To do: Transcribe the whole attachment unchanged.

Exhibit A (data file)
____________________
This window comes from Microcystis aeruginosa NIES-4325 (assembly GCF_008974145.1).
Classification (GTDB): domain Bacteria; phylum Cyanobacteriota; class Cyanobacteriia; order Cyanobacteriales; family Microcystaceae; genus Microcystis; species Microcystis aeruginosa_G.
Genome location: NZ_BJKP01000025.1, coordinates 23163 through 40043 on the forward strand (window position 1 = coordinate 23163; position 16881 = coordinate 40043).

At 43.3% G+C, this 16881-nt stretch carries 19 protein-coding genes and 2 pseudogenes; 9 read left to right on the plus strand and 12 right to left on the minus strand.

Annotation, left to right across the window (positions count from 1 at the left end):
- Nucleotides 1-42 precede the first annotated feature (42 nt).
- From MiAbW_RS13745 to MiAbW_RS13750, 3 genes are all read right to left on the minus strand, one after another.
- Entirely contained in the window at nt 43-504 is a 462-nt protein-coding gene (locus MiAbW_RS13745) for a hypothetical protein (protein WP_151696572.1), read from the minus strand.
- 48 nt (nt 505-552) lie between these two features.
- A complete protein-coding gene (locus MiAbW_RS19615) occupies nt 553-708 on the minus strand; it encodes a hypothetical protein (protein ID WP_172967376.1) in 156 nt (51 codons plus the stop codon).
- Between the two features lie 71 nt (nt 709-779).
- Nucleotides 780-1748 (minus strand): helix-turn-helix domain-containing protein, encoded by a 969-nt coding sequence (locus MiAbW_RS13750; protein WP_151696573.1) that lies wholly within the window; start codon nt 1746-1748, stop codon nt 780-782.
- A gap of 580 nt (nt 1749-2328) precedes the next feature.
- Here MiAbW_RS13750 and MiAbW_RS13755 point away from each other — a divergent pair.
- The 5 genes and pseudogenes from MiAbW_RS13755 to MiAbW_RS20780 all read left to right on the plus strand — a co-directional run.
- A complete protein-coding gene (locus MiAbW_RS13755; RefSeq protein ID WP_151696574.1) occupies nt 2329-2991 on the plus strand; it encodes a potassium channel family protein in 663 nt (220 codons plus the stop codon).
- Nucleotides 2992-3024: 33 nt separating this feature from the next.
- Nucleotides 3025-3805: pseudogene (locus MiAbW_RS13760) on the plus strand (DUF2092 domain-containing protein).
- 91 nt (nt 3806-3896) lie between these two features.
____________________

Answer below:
This window comes from Microcystis aeruginosa NIES-4325 (assembly GCF_008974145.1).
Classification (GTDB): domain Bacteria; phylum Cyanobacteriota; class Cyanobacteriia; order Cyanobacteriales; family Microcystaceae; genus Microcystis; species Microcystis aeruginosa_G.
Genome location: NZ_BJKP01000025.1, coordinates 23163 through 40043 on the forward strand (window position 1 = coordinate 23163; position 16881 = coordinate 40043).

At 43.3% G+C, this 16881-nt stretch carries 19 protein-coding genes and 2 pseudogenes; 9 read left to right on the plus strand and 12 right to left on the minus strand.

Annotation, left to right across the window (positions count from 1 at the left end):
- Nucleotides 1-42 precede the first annotated feature (42 nt).
- From MiAbW_RS13745 to MiAbW_RS13750, 3 genes are all read right to left on the minus strand, one after another.
- Entirely contained in the window at nt 43-504 is a 462-nt protein-coding gene (locus MiAbW_RS13745) for a hypothetical protein (protein WP_151696572.1), read from the minus strand.
- 48 nt (nt 505-552) lie between these two features.
- A complete protein-coding gene (locus MiAbW_RS19615) occupies nt 553-708 on the minus strand; it encodes a hypothetical protein (protein ID WP_172967376.1) in 156 nt (51 codons plus the stop codon).
- Between the two features lie 71 nt (nt 709-779).
- Nucleotides 780-1748 (minus strand): helix-turn-helix domain-containing protein, encoded by a 969-nt coding sequence (locus MiAbW_RS13750; protein WP_151696573.1) that lies wholly within the window; start codon nt 1746-1748, stop codon nt 780-782.
- A gap of 580 nt (nt 1749-2328) precedes the next feature.
- Here MiAbW_RS13750 and MiAbW_RS13755 point away from each other — a divergent pair.
- The 5 genes and pseudogenes from MiAbW_RS13755 to MiAbW_RS20780 all read left to right on the plus strand — a co-directional run.
- A complete protein-coding gene (locus MiAbW_RS13755; RefSeq protein ID WP_151696574.1) occupies nt 2329-2991 on the plus strand; it encodes a potassium channel family protein in 663 nt (220 codons plus the stop codon).
- Nucleotides 2992-3024: 33 nt separating this feature from the next.
- Nucleotides 3025-3805: pseudogene (locus MiAbW_RS13760) on the plus strand (DUF2092 domain-containing protein).
- 91 nt (nt 3806-3896) lie between these two features.